Movie review: 'King Arthur'

MoviesEntertainmentDeathAntoine FuquaStellan SkarsgardKeira KnightleyClive Owen

2-1/2 stars (out of 4)

What happens when two big-time, street-savvy Hollywood moviemakers, a couple of guys who often seem most comfortable firing off guns and crashing cars all over L.A., sink their teeth into the Middle Ages and the legend of King Arthur and his Knights of the Round Table?

Well, devotees of chivalry and Camelot should look elsewhere. What we get - from director Antoine Fuqua ("Training Day") and producer Jerry Bruckheimer ("Bad Boys') - is exactly what we'd expect.

Bruckheimer and Fuqua hand us a gritty pre-King Arthur (Clive Owen) and a down-and-dirty Round Table, along with a deadly Guinevere (Keira Knightley), a forest rebel Merlin (Stephen Dillane), a bitter killing-machine Lancelot (Ioan Gruffudd), some tyrannical, depraved-looking Romans and a horde of dirty, blood-crazed Saxons led by nasty warrior king Cerdic (Stellan Skarsgard), milling around in savage discontent or marching on grim, gray castles under a grim, gray sky.

Since the movie is allegedly about the horrendous 6th Century Battle of Badon Hill, and the script's approach is described by screenwriter David Franzoni ("Gladiator," "Amistad") as both the "true story" of King Arthur and "King Arthur and The Wild Bunch," we also get mass slaughter, grungy heavies, fields running with blood, slow-motion violence and machine-gun editing.

Overall, "King Arthur" sinks into a grim, gray torpor - though it's an odd, not unentertaining movie. The approach is different, if not edifying or convincing. There is some fine cloudy cinematography by Krzysztof Kieslowski's old collaborator Slawomir Idziak ("A Short Film About Killing") and one outrageously crazy action set-piece: Arthur and his knights suckering a troop of Saxons into a charge over increasingly fragile, arrow-weakened ice.

According to Franzoni, there's supposed to be a historical rationale for all this. The seemingly mythical Arthur here becomes a real-life figure: Lucius Artorius Castorus, a Roman-British general for the Roman forces occupying Britain. Owens' Arthur-Artorius has long since assembled his bonded-male Round Table and now must choose between his treacherous Roman overlords and his persecuted British countrymen as Cerdic's barbarian hordes descend. They are a cretinous-looking mob who burn down villages as a matter of policy.

Franzoni also imagines Lancelot (played by Gruffudd, TV's Horatio Hornblower) as part of a traditional band of captured Samartian knights who signed themselves over to Marcus Aurelius several centuries ago. When Guinevere pops up, she's played by "Pirates of the Caribbean's'ƒ|" Knightley as a frowning lass in leather-strap cheesecake who draws a mean bow.

There also are some juicy performances from a gifted cast, the two standouts being Skarsgard as the proudly awful Cerdic and Ray Winstone as lusty, boorish Sir Bors, a great roaring beefsteak-faced bully-knight. Although the rest of the cast is good, this is the sort of movie where only the really gifted screamers or close-up hounds make a real impression.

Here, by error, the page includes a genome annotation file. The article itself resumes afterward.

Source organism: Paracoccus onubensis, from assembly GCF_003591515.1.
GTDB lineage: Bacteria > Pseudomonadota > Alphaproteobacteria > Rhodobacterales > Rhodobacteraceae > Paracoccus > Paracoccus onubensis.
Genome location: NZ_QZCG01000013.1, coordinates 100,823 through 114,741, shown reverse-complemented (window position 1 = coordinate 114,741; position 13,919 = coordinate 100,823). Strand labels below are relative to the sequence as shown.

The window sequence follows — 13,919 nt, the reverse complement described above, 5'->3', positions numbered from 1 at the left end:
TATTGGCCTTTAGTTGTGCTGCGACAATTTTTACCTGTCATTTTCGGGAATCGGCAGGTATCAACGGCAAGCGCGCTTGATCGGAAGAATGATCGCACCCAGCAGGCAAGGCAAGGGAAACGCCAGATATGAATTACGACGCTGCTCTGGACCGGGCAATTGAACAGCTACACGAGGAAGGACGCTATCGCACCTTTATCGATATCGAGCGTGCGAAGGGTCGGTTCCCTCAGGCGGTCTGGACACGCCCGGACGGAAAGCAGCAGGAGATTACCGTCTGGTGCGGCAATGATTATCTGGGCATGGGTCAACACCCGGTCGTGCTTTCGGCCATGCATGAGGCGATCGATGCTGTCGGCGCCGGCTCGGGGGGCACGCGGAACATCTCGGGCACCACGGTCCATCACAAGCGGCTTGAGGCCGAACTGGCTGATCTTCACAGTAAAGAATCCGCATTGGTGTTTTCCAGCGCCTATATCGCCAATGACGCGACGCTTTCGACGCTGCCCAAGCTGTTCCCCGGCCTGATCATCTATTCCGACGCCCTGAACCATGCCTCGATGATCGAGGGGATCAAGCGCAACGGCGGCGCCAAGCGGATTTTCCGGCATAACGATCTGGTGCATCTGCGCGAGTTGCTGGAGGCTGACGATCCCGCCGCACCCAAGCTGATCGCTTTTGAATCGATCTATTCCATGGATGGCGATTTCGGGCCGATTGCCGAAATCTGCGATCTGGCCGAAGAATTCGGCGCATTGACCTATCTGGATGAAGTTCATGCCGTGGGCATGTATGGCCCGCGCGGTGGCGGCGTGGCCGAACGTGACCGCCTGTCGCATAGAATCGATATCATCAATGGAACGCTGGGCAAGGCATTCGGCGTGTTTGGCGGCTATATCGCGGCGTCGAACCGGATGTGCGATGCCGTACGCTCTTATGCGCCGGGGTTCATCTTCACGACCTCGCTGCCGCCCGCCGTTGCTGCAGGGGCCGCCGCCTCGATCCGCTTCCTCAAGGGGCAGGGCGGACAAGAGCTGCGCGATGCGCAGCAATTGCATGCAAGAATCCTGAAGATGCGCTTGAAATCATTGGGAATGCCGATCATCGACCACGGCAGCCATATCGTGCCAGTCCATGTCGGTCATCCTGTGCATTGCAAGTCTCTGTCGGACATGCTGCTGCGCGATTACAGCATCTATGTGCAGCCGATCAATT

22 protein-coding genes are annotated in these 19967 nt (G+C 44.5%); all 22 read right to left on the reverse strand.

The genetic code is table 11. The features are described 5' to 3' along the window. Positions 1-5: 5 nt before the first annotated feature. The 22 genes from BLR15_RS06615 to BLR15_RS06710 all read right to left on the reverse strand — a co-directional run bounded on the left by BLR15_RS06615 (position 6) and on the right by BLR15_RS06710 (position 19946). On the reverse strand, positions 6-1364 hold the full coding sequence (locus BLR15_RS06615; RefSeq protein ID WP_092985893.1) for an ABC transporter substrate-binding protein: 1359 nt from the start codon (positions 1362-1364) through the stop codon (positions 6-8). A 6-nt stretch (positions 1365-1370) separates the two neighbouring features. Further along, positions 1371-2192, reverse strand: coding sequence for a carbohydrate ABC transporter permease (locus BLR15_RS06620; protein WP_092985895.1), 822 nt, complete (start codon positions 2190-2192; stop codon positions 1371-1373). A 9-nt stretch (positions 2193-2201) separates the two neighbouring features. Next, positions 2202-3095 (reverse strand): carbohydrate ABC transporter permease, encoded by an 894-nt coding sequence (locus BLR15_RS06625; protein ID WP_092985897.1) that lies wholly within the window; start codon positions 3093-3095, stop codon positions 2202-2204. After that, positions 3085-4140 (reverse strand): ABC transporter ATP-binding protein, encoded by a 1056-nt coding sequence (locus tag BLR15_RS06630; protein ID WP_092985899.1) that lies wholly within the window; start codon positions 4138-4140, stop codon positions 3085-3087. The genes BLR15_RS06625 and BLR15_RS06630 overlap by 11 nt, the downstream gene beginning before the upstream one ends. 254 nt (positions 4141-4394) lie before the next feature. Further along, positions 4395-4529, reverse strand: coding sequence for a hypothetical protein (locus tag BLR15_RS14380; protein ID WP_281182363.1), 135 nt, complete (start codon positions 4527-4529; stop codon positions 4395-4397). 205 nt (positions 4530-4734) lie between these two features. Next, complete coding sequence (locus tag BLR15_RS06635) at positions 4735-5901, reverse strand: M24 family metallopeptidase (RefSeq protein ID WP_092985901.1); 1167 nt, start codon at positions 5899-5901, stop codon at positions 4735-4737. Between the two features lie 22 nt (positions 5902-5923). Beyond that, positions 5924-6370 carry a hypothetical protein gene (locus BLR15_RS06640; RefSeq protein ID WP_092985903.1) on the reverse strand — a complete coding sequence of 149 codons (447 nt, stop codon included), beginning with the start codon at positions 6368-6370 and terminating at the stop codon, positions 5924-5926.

Certainly Owen, as Arthur, has presence. The dour Brit of both Altman's "Gosford Park" and Mike Hodges' "Croupier" is a real noir actor, a Bogart type who looks as if he'd glimpsed too much of life's dark side. This glum Arthur suits the glum landscape and overall atmosphere of sadism and imminent death.

But what's most wrong about the movie is the mixed evocation of a medieval morass shot in hip, flashy images. The style clashes and self-destructs, never more than when, at the end, Fuqua makes a stab at evoking that greatest of all battle movies, Akira Kurosawa's "Seven Samurai" - with six knights left to help Arthur and the Briton villagers against Cerdic's hordes.

Even to recall Kurosawa is to recognize what this movie lacks: a sense of compassionate humanism to soften its grimness and violence. This "King Arthur's" idea of an idealistic, humane touch is to hand a bow to Guinevere.

King Arthur

Directed by Antoine Fuqua; written by David Franzoni; photographed by Slawomir Idziak; edited by Conrad Buff, Jamie Pearson; production designed by Dan Weil; music by Hans Zimmer; produced by Jerry Bruckheimer. A Touchstone Pictures release; opens Wednesday. Running time: 2:10. MPAA rating: PG-13 (for intense battle sequences, a scene with sensuality and some language.)

Arthur (Lucius Artorius Castus) - Clive Owen
Lancelot - Ioan Gruffud
Bors - Ray Winstone
Guinevere - Keira Knightley
Merlin - Stephen Dillane
Cerdic - Stellan Skarsgard
Tristan - Mads Mikkelsen
Galahad - Hugh Dancy

Copyright © 2014, Los Angeles Times
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MoviesEntertainmentDeathAntoine FuquaStellan SkarsgardKeira KnightleyClive Owen
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